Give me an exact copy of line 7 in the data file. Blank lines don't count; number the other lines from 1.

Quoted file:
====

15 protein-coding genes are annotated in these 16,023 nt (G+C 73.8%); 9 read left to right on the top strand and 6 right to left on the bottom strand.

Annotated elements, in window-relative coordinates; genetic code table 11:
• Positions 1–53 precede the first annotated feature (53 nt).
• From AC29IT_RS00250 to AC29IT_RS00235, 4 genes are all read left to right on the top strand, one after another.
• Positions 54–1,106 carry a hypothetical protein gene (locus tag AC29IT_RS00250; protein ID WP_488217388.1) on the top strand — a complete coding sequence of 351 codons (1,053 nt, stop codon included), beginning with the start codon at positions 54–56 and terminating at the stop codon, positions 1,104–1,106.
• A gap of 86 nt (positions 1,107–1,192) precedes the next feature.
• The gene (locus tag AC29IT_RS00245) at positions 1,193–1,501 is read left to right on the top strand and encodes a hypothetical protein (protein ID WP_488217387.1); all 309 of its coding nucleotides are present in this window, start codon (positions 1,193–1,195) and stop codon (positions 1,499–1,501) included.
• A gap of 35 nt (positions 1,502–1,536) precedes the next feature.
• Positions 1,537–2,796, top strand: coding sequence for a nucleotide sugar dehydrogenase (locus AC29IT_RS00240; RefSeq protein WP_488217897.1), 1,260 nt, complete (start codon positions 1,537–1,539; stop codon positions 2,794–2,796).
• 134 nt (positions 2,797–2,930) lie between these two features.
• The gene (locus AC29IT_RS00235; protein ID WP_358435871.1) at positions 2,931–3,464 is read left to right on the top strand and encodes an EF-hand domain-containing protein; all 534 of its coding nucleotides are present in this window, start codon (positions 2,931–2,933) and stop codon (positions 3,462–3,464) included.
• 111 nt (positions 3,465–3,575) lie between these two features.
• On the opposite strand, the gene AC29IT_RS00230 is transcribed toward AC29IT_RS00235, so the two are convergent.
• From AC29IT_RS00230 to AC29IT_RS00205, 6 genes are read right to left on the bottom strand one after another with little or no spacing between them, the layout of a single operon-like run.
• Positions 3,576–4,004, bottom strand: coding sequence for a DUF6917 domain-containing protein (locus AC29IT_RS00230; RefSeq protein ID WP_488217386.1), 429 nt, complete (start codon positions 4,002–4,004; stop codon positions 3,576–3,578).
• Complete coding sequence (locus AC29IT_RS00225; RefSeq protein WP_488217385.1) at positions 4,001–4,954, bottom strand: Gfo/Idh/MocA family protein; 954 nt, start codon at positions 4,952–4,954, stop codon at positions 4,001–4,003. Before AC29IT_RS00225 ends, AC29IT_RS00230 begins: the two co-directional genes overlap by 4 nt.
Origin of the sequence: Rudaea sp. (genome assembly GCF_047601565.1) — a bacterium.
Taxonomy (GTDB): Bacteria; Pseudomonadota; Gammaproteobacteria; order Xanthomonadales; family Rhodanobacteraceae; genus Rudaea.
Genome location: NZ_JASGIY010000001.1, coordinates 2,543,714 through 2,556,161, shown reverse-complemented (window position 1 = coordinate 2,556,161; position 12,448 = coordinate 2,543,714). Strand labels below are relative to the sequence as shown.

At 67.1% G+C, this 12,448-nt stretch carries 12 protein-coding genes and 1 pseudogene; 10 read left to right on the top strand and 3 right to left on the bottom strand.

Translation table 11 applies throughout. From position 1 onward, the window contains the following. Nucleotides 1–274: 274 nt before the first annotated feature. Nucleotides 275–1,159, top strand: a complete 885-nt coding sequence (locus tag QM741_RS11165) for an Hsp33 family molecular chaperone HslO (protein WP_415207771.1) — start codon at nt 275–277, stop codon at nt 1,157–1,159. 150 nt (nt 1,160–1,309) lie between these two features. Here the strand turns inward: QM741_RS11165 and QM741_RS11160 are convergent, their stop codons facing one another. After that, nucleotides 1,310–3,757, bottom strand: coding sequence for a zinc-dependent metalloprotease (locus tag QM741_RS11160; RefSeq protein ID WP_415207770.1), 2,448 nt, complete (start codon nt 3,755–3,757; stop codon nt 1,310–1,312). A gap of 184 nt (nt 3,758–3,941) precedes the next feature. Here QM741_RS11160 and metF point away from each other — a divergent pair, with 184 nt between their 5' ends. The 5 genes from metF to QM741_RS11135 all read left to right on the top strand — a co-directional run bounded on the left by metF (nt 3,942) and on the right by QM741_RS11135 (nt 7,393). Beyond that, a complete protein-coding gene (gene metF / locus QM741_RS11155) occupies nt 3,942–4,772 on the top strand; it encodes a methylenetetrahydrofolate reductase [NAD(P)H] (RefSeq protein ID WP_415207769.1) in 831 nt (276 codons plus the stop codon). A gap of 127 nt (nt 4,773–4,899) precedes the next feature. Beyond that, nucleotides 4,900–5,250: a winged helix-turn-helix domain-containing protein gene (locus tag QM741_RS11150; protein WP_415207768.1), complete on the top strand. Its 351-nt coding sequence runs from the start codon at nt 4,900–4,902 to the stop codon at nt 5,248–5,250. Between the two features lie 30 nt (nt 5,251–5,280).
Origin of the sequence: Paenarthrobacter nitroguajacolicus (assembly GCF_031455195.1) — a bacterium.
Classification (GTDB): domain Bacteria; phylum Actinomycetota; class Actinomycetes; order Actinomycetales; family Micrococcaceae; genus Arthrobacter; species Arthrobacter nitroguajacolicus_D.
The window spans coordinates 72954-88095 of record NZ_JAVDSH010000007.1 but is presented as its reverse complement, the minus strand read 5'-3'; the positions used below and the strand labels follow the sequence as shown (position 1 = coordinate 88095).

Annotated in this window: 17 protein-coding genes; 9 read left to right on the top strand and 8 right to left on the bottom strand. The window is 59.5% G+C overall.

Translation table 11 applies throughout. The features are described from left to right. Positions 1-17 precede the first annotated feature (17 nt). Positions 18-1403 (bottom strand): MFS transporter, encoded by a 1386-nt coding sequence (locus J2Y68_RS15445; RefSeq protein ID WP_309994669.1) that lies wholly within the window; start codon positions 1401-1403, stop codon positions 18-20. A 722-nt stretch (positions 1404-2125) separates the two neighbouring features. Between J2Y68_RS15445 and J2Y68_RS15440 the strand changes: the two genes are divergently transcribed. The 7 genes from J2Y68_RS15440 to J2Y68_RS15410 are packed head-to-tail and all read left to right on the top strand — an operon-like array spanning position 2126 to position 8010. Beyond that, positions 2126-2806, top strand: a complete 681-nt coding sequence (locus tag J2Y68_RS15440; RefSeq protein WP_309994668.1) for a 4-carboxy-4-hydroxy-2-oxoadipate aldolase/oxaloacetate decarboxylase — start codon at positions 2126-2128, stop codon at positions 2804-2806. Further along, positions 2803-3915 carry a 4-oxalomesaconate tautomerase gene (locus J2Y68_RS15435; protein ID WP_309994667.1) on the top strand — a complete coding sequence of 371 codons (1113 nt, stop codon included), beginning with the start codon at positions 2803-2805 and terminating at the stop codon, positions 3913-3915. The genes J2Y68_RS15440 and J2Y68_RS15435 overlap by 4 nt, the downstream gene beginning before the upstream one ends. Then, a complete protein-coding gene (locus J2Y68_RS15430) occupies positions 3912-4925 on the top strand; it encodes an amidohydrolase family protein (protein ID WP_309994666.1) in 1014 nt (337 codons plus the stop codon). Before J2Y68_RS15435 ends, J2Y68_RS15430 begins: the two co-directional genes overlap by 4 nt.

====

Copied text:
• The gene (locus tag AC29IT_RS00245) at positions 1,193–1,501 is read left to right on the top strand and encodes a hypothetical protein (protein ID WP_488217387.1); all 309 of its coding nucleotides are present in this window, start codon (positions 1,193–1,195) and stop codon (positions 1,499–1,501) included.